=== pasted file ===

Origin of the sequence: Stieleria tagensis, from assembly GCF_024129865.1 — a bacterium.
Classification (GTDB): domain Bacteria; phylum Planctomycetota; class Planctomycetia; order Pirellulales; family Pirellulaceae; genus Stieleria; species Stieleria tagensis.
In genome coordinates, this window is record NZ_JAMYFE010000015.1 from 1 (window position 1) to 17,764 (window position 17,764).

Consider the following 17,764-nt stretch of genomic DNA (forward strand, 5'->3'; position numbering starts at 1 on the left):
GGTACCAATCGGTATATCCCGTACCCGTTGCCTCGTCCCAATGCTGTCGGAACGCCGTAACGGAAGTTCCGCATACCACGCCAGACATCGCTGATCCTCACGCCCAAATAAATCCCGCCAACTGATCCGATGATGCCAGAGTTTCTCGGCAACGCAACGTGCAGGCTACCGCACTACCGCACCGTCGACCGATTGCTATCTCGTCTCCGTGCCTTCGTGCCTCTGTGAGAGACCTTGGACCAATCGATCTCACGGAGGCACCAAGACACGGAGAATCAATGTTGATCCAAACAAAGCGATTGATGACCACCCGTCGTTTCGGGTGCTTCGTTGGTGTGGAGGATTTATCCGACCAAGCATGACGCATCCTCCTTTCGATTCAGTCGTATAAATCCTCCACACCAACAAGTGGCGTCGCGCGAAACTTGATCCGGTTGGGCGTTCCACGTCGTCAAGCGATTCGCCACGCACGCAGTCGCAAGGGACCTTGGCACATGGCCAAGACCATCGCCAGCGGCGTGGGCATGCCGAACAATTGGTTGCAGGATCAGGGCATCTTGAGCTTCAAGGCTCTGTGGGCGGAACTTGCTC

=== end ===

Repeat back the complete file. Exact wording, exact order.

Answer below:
Origin of the sequence: Stieleria tagensis, from assembly GCF_024129865.1 — a bacterium.
Classification (GTDB): domain Bacteria; phylum Planctomycetota; class Planctomycetia; order Pirellulales; family Pirellulaceae; genus Stieleria; species Stieleria tagensis.
In genome coordinates, this window is record NZ_JAMYFE010000015.1 from 1 (window position 1) to 17,764 (window position 17,764).

Consider the following 17,764-nt stretch of genomic DNA (forward strand, 5'->3'; position numbering starts at 1 on the left):
GGTACCAATCGGTATATCCCGTACCCGTTGCCTCGTCCCAATGCTGTCGGAACGCCGTAACGGAAGTTCCGCATACCACGCCAGACATCGCTGATCCTCACGCCCAAATAAATCCCGCCAACTGATCCGATGATGCCAGAGTTTCTCGGCAACGCAACGTGCAGGCTACCGCACTACCGCACCGTCGACCGATTGCTATCTCGTCTCCGTGCCTTCGTGCCTCTGTGAGAGACCTTGGACCAATCGATCTCACGGAGGCACCAAGACACGGAGAATCAATGTTGATCCAAACAAAGCGATTGATGACCACCCGTCGTTTCGGGTGCTTCGTTGGTGTGGAGGATTTATCCGACCAAGCATGACGCATCCTCCTTTCGATTCAGTCGTATAAATCCTCCACACCAACAAGTGGCGTCGCGCGAAACTTGATCCGGTTGGGCGTTCCACGTCGTCAAGCGATTCGCCACGCACGCAGTCGCAAGGGACCTTGGCACATGGCCAAGACCATCGCCAGCGGCGTGGGCATGCCGAACAATTGGTTGCAGGATCAGGGCATCTTGAGCTTCAAGGCTCTGTGGGCGGAACTTGCTC